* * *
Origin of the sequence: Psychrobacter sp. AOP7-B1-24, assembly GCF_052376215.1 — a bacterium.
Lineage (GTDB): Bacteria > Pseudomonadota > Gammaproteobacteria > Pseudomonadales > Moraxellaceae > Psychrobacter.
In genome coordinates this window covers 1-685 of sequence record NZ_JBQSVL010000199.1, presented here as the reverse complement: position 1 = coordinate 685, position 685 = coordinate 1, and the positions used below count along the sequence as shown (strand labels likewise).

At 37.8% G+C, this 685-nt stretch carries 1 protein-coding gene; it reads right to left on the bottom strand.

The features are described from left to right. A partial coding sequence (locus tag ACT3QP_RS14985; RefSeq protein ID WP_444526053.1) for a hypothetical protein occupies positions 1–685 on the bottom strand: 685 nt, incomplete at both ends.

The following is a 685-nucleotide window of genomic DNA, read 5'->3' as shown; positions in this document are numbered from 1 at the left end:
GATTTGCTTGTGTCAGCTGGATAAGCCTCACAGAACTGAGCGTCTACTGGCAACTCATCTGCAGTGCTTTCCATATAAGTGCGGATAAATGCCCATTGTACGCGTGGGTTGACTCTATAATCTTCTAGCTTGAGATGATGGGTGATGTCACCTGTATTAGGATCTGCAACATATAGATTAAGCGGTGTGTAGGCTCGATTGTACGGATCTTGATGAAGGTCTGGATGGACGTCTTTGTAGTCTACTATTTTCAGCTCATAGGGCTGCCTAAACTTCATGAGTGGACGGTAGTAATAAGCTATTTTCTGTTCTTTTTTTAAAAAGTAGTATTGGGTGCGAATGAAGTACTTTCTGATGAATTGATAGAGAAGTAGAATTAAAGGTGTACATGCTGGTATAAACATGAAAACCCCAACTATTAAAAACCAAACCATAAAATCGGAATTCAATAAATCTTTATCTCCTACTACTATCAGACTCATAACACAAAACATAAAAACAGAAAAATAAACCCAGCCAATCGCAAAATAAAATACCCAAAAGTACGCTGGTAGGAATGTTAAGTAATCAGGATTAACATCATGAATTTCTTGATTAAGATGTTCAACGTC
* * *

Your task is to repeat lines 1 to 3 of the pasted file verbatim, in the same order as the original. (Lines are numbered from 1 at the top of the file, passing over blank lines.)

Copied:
Origin of the sequence: Psychrobacter sp. AOP7-B1-24, assembly GCF_052376215.1 — a bacterium.
Lineage (GTDB): Bacteria > Pseudomonadota > Gammaproteobacteria > Pseudomonadales > Moraxellaceae > Psychrobacter.
In genome coordinates this window covers 1-685 of sequence record NZ_JBQSVL010000199.1, presented here as the reverse complement: position 1 = coordinate 685, position 685 = coordinate 1, and the positions used below count along the sequence as shown (strand labels likewise).